We are delighted to announce the NIHR Imperial BRC PPI Grant Scheme is now open until Friday 19 October 2018, 5pm. The purpose of this grant scheme is to support motivated researchers and their teams to undertake meaningful and impactful public and patient involvement that will shape their research and enhance the translation of biomedical research from bench to bedside. As this is our fourth round of funding, we spoke with Dr Candice Roufosse, Senior Clinical Lecturer at the Centre for Inflammatory Diseases about how winning a PPI Grant helped improve their research.
Crohn’s Disease and Ulcerative Colitis are the two main forms of inflammatory bowel disease (IBD) and affect more than 300,000 people in the UK. To mark world IBD day, Kapil Sahnan (surgical trainee) and Mark Samaan (gastroenterology trainee) organised and ran a National Patient and Public Involvement (PPI) Research Day for patients with inflammatory bowel disease.
They worked with a team of PPI experts including: Ailsa Hart (UK PPI lead for Gastroenterology), Christine Norton (Professor of Nursing), Nicola Fearnhead (President in waiting of the ACPGBI), Phil Tozer (an academic colorectal surgeon) and two fantastic expert patients (Azmina Verjee and Sue Blackwell).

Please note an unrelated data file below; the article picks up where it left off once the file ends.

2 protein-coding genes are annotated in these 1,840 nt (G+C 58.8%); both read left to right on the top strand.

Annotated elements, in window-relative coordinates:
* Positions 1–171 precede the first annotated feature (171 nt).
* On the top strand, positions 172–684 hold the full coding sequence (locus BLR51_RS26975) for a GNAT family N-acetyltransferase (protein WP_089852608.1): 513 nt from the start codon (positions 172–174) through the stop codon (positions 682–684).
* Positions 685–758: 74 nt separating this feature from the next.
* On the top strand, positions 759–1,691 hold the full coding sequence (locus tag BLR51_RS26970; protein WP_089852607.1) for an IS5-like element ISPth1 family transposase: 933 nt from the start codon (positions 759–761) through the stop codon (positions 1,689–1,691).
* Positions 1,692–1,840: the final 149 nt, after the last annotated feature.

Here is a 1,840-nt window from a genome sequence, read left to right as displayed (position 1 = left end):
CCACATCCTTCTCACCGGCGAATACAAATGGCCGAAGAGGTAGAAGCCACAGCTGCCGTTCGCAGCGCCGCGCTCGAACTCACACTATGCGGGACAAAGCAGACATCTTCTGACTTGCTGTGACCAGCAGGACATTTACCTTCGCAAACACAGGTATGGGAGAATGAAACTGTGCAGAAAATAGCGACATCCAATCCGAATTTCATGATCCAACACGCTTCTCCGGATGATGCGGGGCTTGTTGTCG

At the 2018 Imperial Festival we opened the Patient and Public Involvement (PPI) Café for the first time. A new PPI methodology – a hybrid between a science café and a more typical PPI workshop – it was designed by five Imperial research centres in partnership with Patient and Public members.
Our aim was simple: to give the public a flavour of PPI by contributing to real-life research projects. As well as getting fresh public input into some projects, we wanted to try something novel in PPI and to have some fun.
Why a café?
Despite their modern association with tax-dodging and precarious labour, coffee houses have for centuries been associated with free discussion and the exchange of ideas.
Biomedical Engineer Shruti Turner reflects on the recent CRISH (Co-creating Innovative Solutions in Health) course and explains that engineers could learn a lot from PPI.